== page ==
Fourth, follow the comments I made in my last comment about map tile urls. For the moment, you can use my map IDs if you wish – geyerbri-msu.n7b75ema,  geyerbri-msu.hn5m20b4, and geyerbri-msu.pf265i0d – but you’ll want to create your own in the near future (which we can cover once you’ve got this one working). For example, your code currently says

    <span class=”pl-k”>var</span> mapboxOV <span class=”pl-k”>=</span> <span class=”pl-smi”>L</span>.<span class=”pl-en”>tileLayer</span>(<span class=”pl-s”><span class=”pl-pds”>”</span>https:https://{s}.tiles.mapbox.com/v3/[pseudocereal.cil6yf5qx00c8aam4lj241fpj]/{-69.133193}/{-15.873467}/{8.00}.png<span class=”pl-pds”>”</span></span>, {

    on line 600. Change this to:

    var mapboxOV = L.tileLayer(“https://{s}.tiles.mapbox.com/v3/geyerbri-msu.n7b75ema/{z}/{x}/{y}.png”, {

    Note that this is calling one of my maps, that there aren’t brackets around the map ID, and that the ending is “{z}/{x}/{y}.png”. You can change the map ID later when you get your own maps going. Make this change for all of the map baselayers you want (right now you define mapboxOV, mapboxSA, and mapboxBA), and use one of my map IDs for each.

    After making all these changes, your project should display Katy’s data without any errors and you can see what your project would look like when working. I think making it to this point will be a significant step. Once you’ve got a working version of paisajes running, you can get to swapping out Katy’s data with yours and swapping out my maps with yours.

    #606

    Brian Geyer
    Participant

    Hi Maria,

    I’d like to echo Sebastian’s advice as well about the format of your tile urls. These urls should follow this format:

    https://{s}.tiles.mapbox.com/v3/[MAP ID]/{z}/{x}/{y}.png

    I played around a little with your code just to confirm, you shouldn’t need to use the public or account keys to get this to work for tile layers. The Map ID is usually your account name, a period, and then a string of letters and numbers (e.g. “geyerbri-msu.hn5m20b4”), and can be copied from the menu to the right of the specific tileset that you want to use. Navigate to the list of your Tilesets on the left of the browser window, then look for the ones you specifically created.

    Take the format above and paste that as the link for each tilelayer in your code. Then, replace the [MAP ID] part (including the brackets) with the Map ID for each tileset that you want to use.

    The final issue that will keep your maps from showing up is something you’ve already identified: the subdomains. Delete those lines entirely from each defined tilelayer.

    After all these changes, your maps should show up, but you won’t be able to toggle between them until you add some margin to the top of your sidebar (because they’re covered up by your navbar). In your CSS in the file’s header, try adding:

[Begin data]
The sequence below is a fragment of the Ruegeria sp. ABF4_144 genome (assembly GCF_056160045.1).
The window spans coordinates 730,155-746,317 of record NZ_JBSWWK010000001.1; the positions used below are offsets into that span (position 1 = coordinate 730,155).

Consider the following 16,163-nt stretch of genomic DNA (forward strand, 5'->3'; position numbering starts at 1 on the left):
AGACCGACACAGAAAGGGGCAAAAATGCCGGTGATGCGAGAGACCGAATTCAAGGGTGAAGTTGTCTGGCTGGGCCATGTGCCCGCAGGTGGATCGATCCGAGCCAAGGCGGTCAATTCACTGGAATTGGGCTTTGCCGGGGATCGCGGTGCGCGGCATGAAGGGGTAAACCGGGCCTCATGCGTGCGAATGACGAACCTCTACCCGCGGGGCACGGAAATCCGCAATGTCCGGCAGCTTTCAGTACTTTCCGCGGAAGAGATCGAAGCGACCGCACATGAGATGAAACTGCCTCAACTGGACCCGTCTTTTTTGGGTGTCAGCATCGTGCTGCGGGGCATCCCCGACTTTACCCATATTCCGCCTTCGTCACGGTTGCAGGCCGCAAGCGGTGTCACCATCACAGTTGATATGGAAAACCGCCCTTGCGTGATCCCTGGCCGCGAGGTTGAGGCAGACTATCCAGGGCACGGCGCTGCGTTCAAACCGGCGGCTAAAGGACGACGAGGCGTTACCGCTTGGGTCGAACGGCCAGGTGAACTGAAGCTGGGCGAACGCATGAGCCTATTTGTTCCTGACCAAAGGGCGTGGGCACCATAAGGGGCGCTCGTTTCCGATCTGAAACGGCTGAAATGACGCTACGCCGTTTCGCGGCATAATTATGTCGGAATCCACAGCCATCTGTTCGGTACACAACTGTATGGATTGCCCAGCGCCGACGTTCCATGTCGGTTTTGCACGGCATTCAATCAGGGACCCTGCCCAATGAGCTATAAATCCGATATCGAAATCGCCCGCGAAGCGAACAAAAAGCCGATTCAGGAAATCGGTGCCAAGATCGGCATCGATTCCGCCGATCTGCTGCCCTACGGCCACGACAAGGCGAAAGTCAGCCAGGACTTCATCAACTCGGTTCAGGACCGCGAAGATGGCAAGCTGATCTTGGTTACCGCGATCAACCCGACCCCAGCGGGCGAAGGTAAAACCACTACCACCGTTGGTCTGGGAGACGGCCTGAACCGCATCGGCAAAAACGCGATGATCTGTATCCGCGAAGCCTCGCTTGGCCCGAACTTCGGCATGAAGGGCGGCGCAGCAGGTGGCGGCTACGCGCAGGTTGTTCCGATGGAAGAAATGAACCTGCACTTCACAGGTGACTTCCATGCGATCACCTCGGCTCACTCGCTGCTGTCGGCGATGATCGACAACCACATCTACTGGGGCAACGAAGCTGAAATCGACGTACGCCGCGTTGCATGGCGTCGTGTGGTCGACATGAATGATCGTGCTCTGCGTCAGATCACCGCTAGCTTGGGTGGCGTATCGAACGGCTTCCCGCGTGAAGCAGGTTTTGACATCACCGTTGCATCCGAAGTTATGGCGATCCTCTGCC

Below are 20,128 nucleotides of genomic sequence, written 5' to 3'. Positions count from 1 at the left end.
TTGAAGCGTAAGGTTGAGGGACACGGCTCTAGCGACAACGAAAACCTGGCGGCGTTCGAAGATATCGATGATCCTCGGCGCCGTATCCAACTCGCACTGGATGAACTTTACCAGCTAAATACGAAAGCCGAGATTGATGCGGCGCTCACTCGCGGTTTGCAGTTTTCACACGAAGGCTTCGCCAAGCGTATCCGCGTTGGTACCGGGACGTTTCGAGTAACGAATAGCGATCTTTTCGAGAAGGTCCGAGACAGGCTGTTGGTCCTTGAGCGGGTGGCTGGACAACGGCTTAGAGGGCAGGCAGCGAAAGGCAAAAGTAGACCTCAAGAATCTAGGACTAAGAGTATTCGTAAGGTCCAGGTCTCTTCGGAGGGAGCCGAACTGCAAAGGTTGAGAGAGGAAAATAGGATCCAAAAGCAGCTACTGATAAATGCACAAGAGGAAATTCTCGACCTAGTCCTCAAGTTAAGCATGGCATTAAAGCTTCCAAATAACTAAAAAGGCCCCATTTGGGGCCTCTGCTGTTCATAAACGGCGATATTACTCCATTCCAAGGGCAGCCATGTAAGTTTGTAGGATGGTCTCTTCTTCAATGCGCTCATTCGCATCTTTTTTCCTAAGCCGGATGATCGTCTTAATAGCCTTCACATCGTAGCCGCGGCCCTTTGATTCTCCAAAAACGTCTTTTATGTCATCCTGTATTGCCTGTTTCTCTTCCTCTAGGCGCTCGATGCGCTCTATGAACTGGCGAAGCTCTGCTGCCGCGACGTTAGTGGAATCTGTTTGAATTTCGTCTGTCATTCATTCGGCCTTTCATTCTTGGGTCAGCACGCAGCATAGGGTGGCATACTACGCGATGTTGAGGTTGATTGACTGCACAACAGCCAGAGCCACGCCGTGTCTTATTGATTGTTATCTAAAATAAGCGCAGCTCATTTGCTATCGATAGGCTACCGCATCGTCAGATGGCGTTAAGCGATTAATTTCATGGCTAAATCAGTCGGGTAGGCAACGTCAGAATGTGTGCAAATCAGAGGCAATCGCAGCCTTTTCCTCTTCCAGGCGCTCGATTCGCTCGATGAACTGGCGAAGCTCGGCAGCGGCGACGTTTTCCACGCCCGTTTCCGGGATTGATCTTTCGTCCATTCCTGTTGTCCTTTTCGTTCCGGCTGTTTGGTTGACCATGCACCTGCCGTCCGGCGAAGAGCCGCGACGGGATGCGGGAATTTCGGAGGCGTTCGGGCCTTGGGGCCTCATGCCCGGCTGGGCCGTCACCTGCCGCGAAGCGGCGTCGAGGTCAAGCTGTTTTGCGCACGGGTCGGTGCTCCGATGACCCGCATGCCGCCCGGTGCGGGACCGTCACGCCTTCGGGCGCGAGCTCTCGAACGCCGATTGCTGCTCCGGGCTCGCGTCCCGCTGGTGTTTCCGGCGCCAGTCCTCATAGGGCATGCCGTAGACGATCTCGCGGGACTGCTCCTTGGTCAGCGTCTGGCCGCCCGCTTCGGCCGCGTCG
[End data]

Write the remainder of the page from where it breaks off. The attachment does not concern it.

#sidebar {
    margin-top: 50px;
    }

    After all these changes, all your maps should work and you’ll be able to toggle between them.

    If I were you, I wouldn’t worry so much about how the maps look at this point and focus on getting your data to properly load over any single map, because that will be something that might take more of your time to figure out. Once you know how to get data to appear over a map, then you can work on getting more maps going, and then changing the specifics of those maps.

    You’ll also notice, there’s a progress bar over your map at this point. This is because of the errors related to your code trying to use a locally hosted script, which does not exist in your repo (leaflet-hash.js). You can fix this by changing the src value to

    https://api.mapbox.com/mapbox.js/plugins/leaflet-hash/v0.2.1/leaflet-hash.js

    Ok, hopefully these comments help you to get back on track with your project. I hope you are making ample use of your browser’s console log or developer tools (usually opened with F12 on a PC), so you can see what errors are popping up and information about where those errors can be found in your code and what changes you could make to fix them.

    Good luck!

    #549

    Brian Geyer
    Participant

    Maria,

    With your GitHub troubles, I suggest you download their software, which will let you designate a specific folder on your computer (many people have this folder named GitHub) that holds all your repos locally. After downloading the software and installing it, you navigate to your repo’s main page (https://github.com/pseudocereal/paisajes.github.io.git) and click the button that looks like a monitor with a down-arrow (if you hover over it, it says “Save [repo-name] to your computer and…” It will ask for the location; just point it to the designated folder (if you’ve named it GitHub, it’s easy to find). It will create a folder inside the designated one for each repo you save locally.